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Baltimore Sewn Local, self-taught fashion designer competes in Bravo’s Project Runway

Many Baltimore residents already know of the local and ultra-talented fashion designer Bishme Cromartie, but now, millions of people nationwide are getting a glimpse of Cromartie’s talents as he competes in the current 17th season of Bravo’s Project Runway.

 

As the show heads into its seventh episode, Cromartie continues to shine. He won Week 5’s street-style challenge with a design that payed homage to his Baltimore roots: a hip bomber jacket with gold embroidered lettering on the back that said “Greenmount”— where he was born and raised.

The 28-year-old designer, who has styled celebrities like Andra Day and Mel B., credits growing up off of Greenmount and 33rd for inspiring him.

“I was growing up during a time when gang participation and violence was heavy, so it helped push my imagination,” Cromartie explains. “It kind of forced me to come up with an imaginary place in my head, and it was clothing that helped birth that place.”

While he first recalls loving fashion around age eight. “I remember it was one of those things that really made me feel something,” Cromartie says. It was a year later that his aunt taught him to hand-sew. He spent his younger years designing clothes for his G.I. Joes, cutting up his own clothing for materials. “I was like Edward Scissorhands with cutting stuff up — anything I could get my hands on.”

It wasn’t until age 13, when Cromartie received his own sewing machine for Christmas, that he began creating real-life designs. “That day, I saw fireworks,” Cromartie admires.

The designing process didn’t come without hesitations, however. Cromartie was initially weary of showing off his talents because he “didn’t see designers who looked like him.”

“I wasn’t sure if black designers actually existed with the kind of designs that I liked to create,” he adds.

But by high school, he overcame his doubts. His confidence had grown, and he promoted his abilities by selling custom hoodies, executing photo shoots and designing prom dresses for his peers. “I actually missed my senior prom because I was too busy making prom dresses,” Cromartie says.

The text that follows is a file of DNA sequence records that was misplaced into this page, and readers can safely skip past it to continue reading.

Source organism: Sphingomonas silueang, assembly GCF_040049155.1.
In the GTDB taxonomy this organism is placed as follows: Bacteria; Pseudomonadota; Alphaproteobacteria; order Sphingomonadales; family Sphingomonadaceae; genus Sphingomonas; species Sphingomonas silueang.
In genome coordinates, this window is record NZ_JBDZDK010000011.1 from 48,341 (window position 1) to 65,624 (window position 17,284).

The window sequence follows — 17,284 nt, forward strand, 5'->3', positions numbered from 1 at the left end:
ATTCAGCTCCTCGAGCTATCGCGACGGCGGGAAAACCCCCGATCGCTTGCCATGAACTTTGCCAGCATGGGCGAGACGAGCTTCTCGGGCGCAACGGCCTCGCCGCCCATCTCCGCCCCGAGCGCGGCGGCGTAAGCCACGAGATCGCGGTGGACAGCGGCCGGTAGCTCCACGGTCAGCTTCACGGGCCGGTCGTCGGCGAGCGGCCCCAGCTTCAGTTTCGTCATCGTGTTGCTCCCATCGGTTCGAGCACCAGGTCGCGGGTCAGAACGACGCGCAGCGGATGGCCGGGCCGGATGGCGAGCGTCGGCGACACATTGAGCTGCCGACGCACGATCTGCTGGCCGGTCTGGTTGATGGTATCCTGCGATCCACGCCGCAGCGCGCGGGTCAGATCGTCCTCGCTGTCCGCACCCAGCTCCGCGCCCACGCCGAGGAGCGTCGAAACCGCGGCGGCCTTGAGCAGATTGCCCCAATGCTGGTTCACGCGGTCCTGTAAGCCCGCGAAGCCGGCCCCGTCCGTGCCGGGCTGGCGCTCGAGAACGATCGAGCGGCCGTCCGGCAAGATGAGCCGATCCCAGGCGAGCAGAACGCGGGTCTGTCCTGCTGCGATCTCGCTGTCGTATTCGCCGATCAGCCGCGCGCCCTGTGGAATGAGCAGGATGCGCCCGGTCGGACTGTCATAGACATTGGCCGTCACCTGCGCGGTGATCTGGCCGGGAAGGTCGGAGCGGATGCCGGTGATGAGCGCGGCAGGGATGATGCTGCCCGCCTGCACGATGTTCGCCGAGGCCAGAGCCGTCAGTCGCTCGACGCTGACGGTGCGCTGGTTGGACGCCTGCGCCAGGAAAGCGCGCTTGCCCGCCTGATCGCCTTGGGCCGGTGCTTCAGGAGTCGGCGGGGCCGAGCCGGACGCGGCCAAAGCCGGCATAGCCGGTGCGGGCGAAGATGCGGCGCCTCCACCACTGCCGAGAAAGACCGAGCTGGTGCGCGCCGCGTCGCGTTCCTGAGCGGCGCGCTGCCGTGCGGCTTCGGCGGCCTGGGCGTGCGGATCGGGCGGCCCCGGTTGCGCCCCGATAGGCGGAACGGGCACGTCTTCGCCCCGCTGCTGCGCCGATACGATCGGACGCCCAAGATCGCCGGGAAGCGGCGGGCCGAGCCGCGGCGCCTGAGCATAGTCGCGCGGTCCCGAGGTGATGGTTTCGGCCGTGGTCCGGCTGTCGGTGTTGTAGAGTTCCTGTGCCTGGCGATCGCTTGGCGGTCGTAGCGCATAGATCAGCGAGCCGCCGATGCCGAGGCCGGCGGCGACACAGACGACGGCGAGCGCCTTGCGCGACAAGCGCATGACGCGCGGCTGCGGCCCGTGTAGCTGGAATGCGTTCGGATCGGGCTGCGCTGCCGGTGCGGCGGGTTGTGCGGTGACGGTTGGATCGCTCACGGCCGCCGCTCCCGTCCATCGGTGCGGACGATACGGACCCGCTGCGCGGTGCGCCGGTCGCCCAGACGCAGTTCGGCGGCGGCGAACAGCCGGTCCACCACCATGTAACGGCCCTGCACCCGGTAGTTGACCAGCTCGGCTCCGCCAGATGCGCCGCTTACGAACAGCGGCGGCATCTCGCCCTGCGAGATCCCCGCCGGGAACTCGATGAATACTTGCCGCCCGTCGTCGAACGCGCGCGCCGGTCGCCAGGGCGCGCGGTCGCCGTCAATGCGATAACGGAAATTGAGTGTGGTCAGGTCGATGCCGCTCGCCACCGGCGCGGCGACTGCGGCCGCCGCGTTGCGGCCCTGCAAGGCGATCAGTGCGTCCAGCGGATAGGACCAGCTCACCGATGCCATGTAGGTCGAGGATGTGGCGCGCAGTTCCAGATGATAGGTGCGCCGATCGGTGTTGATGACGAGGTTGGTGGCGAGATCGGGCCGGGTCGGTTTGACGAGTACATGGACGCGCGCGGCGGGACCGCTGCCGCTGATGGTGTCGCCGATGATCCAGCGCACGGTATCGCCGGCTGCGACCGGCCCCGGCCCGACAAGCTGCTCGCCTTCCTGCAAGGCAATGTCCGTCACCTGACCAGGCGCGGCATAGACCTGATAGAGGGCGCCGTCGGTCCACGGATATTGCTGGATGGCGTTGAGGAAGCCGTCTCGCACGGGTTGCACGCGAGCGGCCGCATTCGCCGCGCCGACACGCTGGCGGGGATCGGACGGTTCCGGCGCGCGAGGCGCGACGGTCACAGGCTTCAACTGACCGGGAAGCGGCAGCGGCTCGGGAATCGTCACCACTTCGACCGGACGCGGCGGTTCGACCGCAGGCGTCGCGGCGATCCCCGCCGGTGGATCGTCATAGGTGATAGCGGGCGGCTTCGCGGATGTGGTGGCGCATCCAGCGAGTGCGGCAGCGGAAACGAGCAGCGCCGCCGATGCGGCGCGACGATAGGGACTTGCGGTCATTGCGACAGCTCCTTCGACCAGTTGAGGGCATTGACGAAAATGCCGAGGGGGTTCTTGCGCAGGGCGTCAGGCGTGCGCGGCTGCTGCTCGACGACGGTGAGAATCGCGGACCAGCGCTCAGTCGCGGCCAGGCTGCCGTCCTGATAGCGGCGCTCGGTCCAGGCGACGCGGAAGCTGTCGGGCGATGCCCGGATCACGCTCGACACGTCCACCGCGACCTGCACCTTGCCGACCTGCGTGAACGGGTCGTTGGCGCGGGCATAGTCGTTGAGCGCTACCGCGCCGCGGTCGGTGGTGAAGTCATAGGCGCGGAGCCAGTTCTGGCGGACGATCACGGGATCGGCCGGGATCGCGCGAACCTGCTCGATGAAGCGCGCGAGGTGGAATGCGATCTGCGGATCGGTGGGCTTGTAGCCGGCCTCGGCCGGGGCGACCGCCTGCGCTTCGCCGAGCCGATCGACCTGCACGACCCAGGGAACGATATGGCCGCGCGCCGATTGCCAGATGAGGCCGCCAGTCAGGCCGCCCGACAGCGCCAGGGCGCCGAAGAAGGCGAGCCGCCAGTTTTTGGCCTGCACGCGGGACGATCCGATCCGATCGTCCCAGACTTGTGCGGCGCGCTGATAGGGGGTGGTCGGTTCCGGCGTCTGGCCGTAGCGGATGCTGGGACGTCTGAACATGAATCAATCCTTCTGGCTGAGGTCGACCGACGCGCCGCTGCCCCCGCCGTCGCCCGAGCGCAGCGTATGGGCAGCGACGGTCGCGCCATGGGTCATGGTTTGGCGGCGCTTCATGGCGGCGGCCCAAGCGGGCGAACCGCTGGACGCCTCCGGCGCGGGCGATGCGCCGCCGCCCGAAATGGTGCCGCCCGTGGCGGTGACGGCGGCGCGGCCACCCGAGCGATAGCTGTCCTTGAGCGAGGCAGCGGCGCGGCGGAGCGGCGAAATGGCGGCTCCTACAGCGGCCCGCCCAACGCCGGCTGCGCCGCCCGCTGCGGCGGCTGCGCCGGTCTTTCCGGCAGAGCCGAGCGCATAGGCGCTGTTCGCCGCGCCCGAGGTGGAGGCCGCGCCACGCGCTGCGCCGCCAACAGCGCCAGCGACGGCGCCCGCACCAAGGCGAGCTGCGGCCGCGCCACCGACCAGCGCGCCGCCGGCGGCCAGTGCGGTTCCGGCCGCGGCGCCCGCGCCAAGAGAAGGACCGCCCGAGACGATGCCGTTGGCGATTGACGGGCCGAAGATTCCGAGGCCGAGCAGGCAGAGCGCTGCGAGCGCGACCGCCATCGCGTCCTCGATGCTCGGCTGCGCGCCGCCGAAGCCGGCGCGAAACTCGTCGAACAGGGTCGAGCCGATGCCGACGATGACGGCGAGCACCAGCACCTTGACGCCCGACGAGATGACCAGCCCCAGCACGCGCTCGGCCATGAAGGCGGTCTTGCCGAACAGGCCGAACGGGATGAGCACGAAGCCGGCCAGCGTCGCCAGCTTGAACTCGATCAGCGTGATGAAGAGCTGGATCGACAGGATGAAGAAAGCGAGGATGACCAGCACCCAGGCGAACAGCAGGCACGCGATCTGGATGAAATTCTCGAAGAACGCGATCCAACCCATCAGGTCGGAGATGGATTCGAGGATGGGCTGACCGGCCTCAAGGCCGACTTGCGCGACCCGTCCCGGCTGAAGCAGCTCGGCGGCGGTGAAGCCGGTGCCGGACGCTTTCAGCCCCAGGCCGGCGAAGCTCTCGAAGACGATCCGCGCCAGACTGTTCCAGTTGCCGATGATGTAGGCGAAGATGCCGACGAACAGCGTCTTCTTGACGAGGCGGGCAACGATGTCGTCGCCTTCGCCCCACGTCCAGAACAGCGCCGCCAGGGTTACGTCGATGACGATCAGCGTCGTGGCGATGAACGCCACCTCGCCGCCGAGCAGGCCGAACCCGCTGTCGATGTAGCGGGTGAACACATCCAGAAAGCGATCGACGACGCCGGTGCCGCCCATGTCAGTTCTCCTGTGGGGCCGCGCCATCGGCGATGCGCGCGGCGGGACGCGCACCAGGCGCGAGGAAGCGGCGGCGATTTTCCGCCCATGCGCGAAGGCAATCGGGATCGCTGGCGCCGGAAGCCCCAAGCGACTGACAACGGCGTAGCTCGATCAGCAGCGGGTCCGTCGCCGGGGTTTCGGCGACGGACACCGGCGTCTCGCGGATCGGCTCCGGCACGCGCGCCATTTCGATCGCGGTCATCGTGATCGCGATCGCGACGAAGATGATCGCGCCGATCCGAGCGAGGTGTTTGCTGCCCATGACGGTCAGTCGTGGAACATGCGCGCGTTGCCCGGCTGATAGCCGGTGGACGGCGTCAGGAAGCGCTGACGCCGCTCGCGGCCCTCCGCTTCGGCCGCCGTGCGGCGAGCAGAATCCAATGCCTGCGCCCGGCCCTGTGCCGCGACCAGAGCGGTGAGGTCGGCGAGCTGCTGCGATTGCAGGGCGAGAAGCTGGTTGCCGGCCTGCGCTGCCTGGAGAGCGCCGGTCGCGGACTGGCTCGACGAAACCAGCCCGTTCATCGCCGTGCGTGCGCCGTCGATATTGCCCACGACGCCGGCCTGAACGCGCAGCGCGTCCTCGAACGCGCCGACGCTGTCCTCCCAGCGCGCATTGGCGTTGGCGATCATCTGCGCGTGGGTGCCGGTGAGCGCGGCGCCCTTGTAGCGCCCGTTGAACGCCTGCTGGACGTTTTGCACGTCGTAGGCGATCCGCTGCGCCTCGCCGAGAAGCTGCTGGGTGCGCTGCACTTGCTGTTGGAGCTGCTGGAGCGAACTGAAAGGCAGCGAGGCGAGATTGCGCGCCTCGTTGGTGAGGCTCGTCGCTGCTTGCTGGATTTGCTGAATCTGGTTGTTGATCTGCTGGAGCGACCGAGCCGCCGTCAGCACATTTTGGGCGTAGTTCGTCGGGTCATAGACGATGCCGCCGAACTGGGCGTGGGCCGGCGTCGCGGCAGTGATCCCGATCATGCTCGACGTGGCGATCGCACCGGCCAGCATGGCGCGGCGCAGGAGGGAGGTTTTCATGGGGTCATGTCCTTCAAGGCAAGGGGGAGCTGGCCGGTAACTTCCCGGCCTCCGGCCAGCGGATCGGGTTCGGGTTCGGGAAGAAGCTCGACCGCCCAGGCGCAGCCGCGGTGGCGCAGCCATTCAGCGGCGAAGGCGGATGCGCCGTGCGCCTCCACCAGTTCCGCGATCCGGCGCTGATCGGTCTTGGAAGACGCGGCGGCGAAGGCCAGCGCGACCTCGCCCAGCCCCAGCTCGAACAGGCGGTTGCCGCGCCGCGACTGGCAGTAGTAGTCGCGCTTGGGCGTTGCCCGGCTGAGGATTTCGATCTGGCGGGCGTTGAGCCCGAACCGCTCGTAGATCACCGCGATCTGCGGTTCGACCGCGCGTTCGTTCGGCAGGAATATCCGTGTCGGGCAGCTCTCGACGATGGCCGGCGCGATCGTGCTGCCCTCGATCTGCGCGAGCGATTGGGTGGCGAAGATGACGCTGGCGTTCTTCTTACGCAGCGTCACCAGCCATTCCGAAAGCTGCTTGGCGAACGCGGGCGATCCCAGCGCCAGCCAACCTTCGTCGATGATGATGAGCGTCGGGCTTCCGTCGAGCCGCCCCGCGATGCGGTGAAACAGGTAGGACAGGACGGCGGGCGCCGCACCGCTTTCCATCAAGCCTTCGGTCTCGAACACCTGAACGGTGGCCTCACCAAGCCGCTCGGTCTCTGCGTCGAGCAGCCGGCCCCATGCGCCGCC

And it worked out in his favor. Part of what makes Cromartie the designer he is today is because of his peers. He learned about the power of uniqueness and customizing styles to fit different needs, and it made him realize how much he “loves to make people feel confident.”

Presently, his go-to designs are cocktail dresses and on his website he describes that his overall work is “confident, sexy and architecturally captivating.”

While he feels inspired by some of his favorite designers like Alexander McQueen (he has a tattoo of McQueen’s logo on his arm), he is proud of developing his own unique style.

“I’ve graduated into a more conscious designer,” Cromartie expresses. “I try to make sure the garments women are wearing have a reasoning behind them and are conversation starters.”

Now, after years of building his aesthetic and with steady success, he’s arrived at his goal of competing on Project Runway. “I kind of knew one day it was going to happen,” Cromartie says, adding that the show has “always been a part of [his] life.”

His experience on the show has been nothing but positive. “It’s an amazing cast and I didn’t realize I was going to learn as much as I have,” Cromartie says. “I didn’t go to fashion school, so I kind of went into this like its fashion college and I’m with roommates.”

And for the viewers watching at home, Cromartie notes that what you see is what you get. With all of the running around and the crazy deadlines, “it showcases exactly how chaotic the fashion industry is,” he assures.

With the show’s new host, Karlie Kloss and new mentor, Annapolis-born designer Christian Siriano, Cromartie believes the show has shifted into more inclusive territory. It’s showcasing a change in the fashion world, with a focus on designs that “embrace every type of person” no matter size, shape or gender.

Yet as Cromartie continues to compete in Project Runway and rise in national fame, he keeps his heart and his inspiration still very much rooted in Baltimore.

“A lot of my inspiration comes from Baltimore,” Cromartie says. “I’m inspired by the art scene trends and the vibe and the attitude of the Baltimore girl. And I love that the girls here always add their own flair or special touch to current trends.”

Project Runway airs every Thursday at 9 p.m. on Bravo.

 

 

 

 

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